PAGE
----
Third down is not the charm for UCLA

On third down, UCLA has a long way to go.

And that goes for both the Bruins offense and defense.

The Bruins are currently No. 101 in the nation in third down conversions at 31.58 percent and No. 111 in the nation at preventing third down conversions, allowing opponents to convert 51.16 percent of the time. Top offenses convert 45 percent or more of third downs and the leading defenses generally keep opponents to 35 percent or less on third down conversions.

The are a multitude of things going wrong. On offense, penalties, missed blocking assignments, bad routes by receivers and poor passes from quarterbacks have all contributed in inefficient third down play. On defense, missed tackles, blown coverages, out of position players and penalties have cropped up on a regular basis.

It's a troubling trend that is as much to blame for UCLA's early season struggles as anything and is one that needs to be reversed if Bruins are going to salvage the season by having a strong showing in conference play. UCLA plays its Pac-12 opener Saturday at Oregon State.

"It's not any one thing, we've just got to be more consistent," coach Rick Neuheisel said. "Those are the things that have plagued us and so that'll have to get better and get better fast as we head into the meat of our schedule against a very, very difficult Pac-12 conference."

The problems on defense started early: On the first drive of the season, Houston went four-for-four on third downs, including converting a third and seven and a third and nine. On Houston's second drive, the Cougars converted a third and 11. Houston finished the game eight for 13 on third down conversions.

Against San Jose State, UCLA gave up 16 yards on a third and 10, 18 yards on a third and seven, 19 yards on a third and seven and--for good measure--gave up 11 yards on a fourth and 4. The Spartans, one of the handful of teams worse than UCLA in third down offense, managed to convert four of nine third downs in the first half of against the Bruins.

And just when you thought it couldn't get any worse, along came Texas, which was nine of 11 on third-down conversions through three quarters. The Longhorns made the most of those conversions, too, gaining 193 total yards yards on third down plays alone, including a 45-yard touchdown on third and 10 and a 25-yard pass on third and 18.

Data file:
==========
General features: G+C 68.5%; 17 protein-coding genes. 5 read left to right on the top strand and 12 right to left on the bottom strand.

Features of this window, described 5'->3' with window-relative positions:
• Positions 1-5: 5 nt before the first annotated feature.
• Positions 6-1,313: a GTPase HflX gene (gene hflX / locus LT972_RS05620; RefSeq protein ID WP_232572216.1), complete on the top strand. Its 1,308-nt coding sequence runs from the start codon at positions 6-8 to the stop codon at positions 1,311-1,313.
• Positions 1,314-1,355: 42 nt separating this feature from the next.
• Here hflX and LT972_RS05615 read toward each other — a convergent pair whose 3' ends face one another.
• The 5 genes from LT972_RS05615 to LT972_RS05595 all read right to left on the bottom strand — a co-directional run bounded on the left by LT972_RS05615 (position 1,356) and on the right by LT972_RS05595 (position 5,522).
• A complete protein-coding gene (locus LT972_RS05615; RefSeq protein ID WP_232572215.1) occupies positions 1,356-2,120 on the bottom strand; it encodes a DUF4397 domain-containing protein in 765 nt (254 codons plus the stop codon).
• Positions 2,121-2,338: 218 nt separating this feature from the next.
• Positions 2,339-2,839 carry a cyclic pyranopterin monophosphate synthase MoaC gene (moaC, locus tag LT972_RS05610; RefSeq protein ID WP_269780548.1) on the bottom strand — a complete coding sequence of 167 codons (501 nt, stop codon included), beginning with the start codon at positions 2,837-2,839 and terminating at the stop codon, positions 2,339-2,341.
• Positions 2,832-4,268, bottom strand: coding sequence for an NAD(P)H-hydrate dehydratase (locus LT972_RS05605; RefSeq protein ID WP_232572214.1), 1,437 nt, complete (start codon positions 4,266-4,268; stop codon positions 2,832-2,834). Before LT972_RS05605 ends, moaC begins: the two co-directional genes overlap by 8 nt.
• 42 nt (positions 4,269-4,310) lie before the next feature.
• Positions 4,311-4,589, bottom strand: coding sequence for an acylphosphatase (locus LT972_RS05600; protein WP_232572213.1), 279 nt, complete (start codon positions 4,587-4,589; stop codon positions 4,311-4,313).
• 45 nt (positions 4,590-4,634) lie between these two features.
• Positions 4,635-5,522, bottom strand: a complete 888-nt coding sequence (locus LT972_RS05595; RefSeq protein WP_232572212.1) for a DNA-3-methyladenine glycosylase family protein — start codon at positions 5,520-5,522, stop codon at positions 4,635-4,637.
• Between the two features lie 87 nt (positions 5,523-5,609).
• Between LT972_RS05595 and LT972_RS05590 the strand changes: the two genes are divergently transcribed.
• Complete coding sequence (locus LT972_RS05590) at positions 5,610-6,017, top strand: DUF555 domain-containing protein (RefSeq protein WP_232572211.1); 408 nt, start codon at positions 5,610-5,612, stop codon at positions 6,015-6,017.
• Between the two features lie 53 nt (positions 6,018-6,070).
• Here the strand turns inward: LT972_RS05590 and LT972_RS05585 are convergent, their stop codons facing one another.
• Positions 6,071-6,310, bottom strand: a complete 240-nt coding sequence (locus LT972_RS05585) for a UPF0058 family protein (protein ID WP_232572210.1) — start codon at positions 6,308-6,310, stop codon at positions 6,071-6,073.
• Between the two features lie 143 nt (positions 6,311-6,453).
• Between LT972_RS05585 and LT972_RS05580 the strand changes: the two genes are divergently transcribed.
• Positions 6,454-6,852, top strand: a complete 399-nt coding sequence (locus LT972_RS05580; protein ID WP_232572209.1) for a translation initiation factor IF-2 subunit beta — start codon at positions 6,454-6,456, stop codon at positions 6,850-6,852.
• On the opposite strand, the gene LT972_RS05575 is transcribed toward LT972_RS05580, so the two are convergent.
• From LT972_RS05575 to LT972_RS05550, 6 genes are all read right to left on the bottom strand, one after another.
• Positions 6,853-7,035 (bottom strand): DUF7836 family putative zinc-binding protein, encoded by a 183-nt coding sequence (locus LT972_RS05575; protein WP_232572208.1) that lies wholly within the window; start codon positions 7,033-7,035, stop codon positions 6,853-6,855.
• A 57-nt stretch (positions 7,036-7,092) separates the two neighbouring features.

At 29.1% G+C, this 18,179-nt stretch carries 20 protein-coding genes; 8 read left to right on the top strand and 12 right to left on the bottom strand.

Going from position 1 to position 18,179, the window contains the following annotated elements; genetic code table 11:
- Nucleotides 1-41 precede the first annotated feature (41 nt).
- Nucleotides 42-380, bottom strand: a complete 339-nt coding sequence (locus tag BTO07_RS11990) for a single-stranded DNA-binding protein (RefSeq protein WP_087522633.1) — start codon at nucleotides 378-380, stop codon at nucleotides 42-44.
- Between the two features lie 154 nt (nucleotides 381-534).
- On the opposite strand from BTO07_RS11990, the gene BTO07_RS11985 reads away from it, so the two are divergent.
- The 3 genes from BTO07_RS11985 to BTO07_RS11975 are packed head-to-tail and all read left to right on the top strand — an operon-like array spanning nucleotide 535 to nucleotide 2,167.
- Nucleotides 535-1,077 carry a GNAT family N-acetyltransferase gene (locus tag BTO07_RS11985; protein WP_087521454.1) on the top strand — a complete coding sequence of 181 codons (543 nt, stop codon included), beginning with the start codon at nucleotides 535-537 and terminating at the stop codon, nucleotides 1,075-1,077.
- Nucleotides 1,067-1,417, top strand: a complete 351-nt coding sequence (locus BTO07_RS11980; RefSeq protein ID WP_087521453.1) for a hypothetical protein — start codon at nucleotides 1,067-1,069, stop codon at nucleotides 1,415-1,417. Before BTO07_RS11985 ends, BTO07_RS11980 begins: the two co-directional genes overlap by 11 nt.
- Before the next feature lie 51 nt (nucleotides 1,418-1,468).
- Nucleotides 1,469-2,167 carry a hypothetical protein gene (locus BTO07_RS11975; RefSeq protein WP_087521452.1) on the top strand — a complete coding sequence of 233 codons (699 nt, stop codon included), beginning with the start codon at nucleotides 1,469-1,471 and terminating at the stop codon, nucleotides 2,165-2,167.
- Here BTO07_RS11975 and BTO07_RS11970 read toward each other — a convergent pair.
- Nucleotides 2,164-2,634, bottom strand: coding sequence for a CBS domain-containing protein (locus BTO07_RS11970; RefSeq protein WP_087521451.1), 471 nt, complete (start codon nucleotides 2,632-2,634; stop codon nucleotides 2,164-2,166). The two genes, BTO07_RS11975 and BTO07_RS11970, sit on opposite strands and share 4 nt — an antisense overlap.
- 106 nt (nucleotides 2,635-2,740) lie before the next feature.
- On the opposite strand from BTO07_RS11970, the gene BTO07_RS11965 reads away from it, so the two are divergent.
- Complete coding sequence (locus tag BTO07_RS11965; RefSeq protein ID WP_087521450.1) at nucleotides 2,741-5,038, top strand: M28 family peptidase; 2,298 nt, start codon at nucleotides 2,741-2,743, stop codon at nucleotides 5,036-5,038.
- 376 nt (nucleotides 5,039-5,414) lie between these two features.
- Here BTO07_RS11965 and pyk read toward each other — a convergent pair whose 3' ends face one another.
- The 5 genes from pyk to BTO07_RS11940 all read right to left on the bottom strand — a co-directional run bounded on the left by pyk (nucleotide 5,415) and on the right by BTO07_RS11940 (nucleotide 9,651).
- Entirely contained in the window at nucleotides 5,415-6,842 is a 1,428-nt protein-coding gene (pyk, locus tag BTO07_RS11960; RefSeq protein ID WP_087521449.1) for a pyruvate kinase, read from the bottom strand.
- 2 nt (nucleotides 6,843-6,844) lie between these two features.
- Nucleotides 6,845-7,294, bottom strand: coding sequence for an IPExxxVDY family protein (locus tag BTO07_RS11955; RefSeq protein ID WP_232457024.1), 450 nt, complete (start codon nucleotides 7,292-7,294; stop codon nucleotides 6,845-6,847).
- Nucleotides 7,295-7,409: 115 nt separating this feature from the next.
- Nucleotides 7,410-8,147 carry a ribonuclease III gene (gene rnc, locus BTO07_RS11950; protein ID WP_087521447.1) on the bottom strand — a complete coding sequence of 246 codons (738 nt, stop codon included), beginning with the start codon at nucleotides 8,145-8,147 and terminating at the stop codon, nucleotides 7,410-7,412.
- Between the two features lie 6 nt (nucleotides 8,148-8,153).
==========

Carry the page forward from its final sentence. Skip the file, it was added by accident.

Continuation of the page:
"We've let the quarterback get outside the defense a couple of times and get into scramble mode," defensive coordinator Joe Tresey said. "When you get into scramble mode, it’s not good. The field gets dispersed, people get dispersed. For whatever reason, we're getting killed on third down and allowing our opponents to sustain drives and keep momentum."

On offense, third down inefficiencies have sucked the energy out of many a drive this season--especially on third and short. Against Houston, the Bruins were in two-minute mode at the end of the first half and faced a third and three when guard Chris Ward jumped and turned it into a third and eight. An incomplete pass and a punt gave the ball back to the Cougars, who scored a touchdown for a 31-14 halftime lead.

Against San Jose State, UCLA converted only four of 13 third downs. They failed on a third and goal from the three and had to settle for a field goal. Earlier, Johnathan Franklin had fumbled on a third and one, giving San Jose State the ball at the UCLA 34 yard line with the score tied at 17-17.

And against Texas, the Bruins were a paltry three of 13 on third down conversions with one egregious error that sums up UCLA's third down atrocities so far. On third and one near midfield, UCLA called a timeout to set up the play, but came out with 12 men on the field, turning it into a third and six. The Bruins punted after failing to convert.

Three of UCLA's six penalties in that game came on third down plays, and so did two of Kevin Prince's three first-quarter interceptions. The one at the Texas five yard line when the Longhorns lead was still only 7-0 was particularly painful.

"We’ve got to do a better job on third downs on both sides of the ball, no question," Neuheisel said. "Those are the plays that keep and kill momentum and win and lose games. If we fix that, it will solve a lot of our problems."